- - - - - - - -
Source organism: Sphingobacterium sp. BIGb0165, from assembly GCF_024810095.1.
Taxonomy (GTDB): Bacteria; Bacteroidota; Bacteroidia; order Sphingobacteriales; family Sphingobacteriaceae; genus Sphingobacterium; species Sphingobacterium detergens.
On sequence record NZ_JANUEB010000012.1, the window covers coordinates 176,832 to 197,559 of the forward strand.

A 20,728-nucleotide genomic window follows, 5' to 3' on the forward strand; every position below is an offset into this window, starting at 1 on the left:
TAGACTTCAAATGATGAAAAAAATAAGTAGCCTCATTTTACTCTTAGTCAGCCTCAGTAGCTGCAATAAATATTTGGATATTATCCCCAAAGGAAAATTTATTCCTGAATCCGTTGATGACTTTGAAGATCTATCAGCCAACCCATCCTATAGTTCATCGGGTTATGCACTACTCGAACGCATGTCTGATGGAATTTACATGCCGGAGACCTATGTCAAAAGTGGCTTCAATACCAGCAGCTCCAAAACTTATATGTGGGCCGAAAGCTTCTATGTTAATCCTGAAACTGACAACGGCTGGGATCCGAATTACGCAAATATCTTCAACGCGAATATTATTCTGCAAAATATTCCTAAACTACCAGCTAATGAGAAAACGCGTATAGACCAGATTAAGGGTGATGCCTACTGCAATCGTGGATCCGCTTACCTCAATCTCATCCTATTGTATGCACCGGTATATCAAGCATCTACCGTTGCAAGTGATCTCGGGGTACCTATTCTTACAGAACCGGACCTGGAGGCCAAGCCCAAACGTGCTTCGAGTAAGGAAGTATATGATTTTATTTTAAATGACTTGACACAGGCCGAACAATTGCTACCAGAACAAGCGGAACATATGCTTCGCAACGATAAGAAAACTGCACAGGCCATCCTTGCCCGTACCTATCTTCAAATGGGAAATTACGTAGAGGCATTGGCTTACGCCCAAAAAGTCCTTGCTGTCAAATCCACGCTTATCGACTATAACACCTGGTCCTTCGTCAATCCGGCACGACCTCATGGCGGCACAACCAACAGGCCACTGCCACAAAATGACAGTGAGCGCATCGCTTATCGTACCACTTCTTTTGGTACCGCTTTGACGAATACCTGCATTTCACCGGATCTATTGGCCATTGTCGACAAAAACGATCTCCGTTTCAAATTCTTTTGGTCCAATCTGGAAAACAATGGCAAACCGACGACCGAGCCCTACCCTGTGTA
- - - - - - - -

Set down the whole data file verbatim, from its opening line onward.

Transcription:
Source organism: Sphingobacterium sp. BIGb0165, from assembly GCF_024810095.1.
Taxonomy (GTDB): Bacteria; Bacteroidota; Bacteroidia; order Sphingobacteriales; family Sphingobacteriaceae; genus Sphingobacterium; species Sphingobacterium detergens.
On sequence record NZ_JANUEB010000012.1, the window covers coordinates 176,832 to 197,559 of the forward strand.

A 20,728-nucleotide genomic window follows, 5' to 3' on the forward strand; every position below is an offset into this window, starting at 1 on the left:
TAGACTTCAAATGATGAAAAAAATAAGTAGCCTCATTTTACTCTTAGTCAGCCTCAGTAGCTGCAATAAATATTTGGATATTATCCCCAAAGGAAAATTTATTCCTGAATCCGTTGATGACTTTGAAGATCTATCAGCCAACCCATCCTATAGTTCATCGGGTTATGCACTACTCGAACGCATGTCTGATGGAATTTACATGCCGGAGACCTATGTCAAAAGTGGCTTCAATACCAGCAGCTCCAAAACTTATATGTGGGCCGAAAGCTTCTATGTTAATCCTGAAACTGACAACGGCTGGGATCCGAATTACGCAAATATCTTCAACGCGAATATTATTCTGCAAAATATTCCTAAACTACCAGCTAATGAGAAAACGCGTATAGACCAGATTAAGGGTGATGCCTACTGCAATCGTGGATCCGCTTACCTCAATCTCATCCTATTGTATGCACCGGTATATCAAGCATCTACCGTTGCAAGTGATCTCGGGGTACCTATTCTTACAGAACCGGACCTGGAGGCCAAGCCCAAACGTGCTTCGAGTAAGGAAGTATATGATTTTATTTTAAATGACTTGACACAGGCCGAACAATTGCTACCAGAACAAGCGGAACATATGCTTCGCAACGATAAGAAAACTGCACAGGCCATCCTTGCCCGTACCTATCTTCAAATGGGAAATTACGTAGAGGCATTGGCTTACGCCCAAAAAGTCCTTGCTGTCAAATCCACGCTTATCGACTATAACACCTGGTCCTTCGTCAATCCGGCACGACCTCATGGCGGCACAACCAACAGGCCACTGCCACAAAATGACAGTGAGCGCATCGCTTATCGTACCACTTCTTTTGGTACCGCTTTGACGAATACCTGCATTTCACCGGATCTATTGGCCATTGTCGACAAAAACGATCTCCGTTTCAAATTCTTTTGGTCCAATCTGGAAAACAATGGCAAACCGACGACCGAGCCCTACCCTGTGTA